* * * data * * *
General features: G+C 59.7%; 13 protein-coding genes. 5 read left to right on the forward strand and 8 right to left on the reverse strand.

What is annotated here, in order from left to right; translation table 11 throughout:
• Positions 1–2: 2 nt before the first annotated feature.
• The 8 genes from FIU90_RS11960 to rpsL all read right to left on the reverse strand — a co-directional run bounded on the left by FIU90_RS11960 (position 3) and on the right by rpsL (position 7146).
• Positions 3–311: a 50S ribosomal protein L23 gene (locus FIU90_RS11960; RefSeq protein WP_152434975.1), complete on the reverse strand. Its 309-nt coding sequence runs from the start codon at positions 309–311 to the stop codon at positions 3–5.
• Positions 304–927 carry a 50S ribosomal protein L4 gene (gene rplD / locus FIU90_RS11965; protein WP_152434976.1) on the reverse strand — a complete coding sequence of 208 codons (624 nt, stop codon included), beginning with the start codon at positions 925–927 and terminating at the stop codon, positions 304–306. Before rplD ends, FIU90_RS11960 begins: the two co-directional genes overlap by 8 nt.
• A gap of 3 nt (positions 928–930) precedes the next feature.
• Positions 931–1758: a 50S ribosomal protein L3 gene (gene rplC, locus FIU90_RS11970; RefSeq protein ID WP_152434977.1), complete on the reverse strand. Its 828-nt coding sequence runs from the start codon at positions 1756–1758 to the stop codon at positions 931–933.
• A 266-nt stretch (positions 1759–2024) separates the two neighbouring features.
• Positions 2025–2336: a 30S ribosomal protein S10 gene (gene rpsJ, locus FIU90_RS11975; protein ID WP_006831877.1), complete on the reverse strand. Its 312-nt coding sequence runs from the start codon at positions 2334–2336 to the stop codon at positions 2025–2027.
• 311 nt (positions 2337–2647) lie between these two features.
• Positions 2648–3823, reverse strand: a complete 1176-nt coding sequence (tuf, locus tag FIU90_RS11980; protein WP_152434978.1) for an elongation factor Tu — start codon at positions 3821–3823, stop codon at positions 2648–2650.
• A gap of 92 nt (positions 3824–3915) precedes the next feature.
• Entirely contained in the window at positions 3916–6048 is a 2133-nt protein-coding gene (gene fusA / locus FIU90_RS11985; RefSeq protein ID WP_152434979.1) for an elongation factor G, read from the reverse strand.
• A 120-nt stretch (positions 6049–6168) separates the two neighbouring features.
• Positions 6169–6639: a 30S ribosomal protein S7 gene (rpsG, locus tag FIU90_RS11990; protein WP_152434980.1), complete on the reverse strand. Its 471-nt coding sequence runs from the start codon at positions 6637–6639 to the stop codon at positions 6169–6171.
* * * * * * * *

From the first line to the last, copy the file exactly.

General features: G+C 59.7%; 13 protein-coding genes. 5 read left to right on the forward strand and 8 right to left on the reverse strand.

What is annotated here, in order from left to right; translation table 11 throughout:
• Positions 1–2: 2 nt before the first annotated feature.
• The 8 genes from FIU90_RS11960 to rpsL all read right to left on the reverse strand — a co-directional run bounded on the left by FIU90_RS11960 (position 3) and on the right by rpsL (position 7146).
• Positions 3–311: a 50S ribosomal protein L23 gene (locus FIU90_RS11960; RefSeq protein WP_152434975.1), complete on the reverse strand. Its 309-nt coding sequence runs from the start codon at positions 309–311 to the stop codon at positions 3–5.
• Positions 304–927 carry a 50S ribosomal protein L4 gene (gene rplD / locus FIU90_RS11965; protein WP_152434976.1) on the reverse strand — a complete coding sequence of 208 codons (624 nt, stop codon included), beginning with the start codon at positions 925–927 and terminating at the stop codon, positions 304–306. Before rplD ends, FIU90_RS11960 begins: the two co-directional genes overlap by 8 nt.
• A gap of 3 nt (positions 928–930) precedes the next feature.
• Positions 931–1758: a 50S ribosomal protein L3 gene (gene rplC, locus FIU90_RS11970; RefSeq protein ID WP_152434977.1), complete on the reverse strand. Its 828-nt coding sequence runs from the start codon at positions 1756–1758 to the stop codon at positions 931–933.
• A 266-nt stretch (positions 1759–2024) separates the two neighbouring features.
• Positions 2025–2336: a 30S ribosomal protein S10 gene (gene rpsJ, locus FIU90_RS11975; protein ID WP_006831877.1), complete on the reverse strand. Its 312-nt coding sequence runs from the start codon at positions 2334–2336 to the stop codon at positions 2025–2027.
• 311 nt (positions 2337–2647) lie between these two features.
• Positions 2648–3823, reverse strand: a complete 1176-nt coding sequence (tuf, locus tag FIU90_RS11980; protein WP_152434978.1) for an elongation factor Tu — start codon at positions 3821–3823, stop codon at positions 2648–2650.
• A gap of 92 nt (positions 3824–3915) precedes the next feature.
• Entirely contained in the window at positions 3916–6048 is a 2133-nt protein-coding gene (gene fusA / locus FIU90_RS11985; RefSeq protein ID WP_152434979.1) for an elongation factor G, read from the reverse strand.
• A 120-nt stretch (positions 6049–6168) separates the two neighbouring features.
• Positions 6169–6639: a 30S ribosomal protein S7 gene (rpsG, locus tag FIU90_RS11990; protein WP_152434980.1), complete on the reverse strand. Its 471-nt coding sequence runs from the start codon at positions 6637–6639 to the stop codon at positions 6169–6171.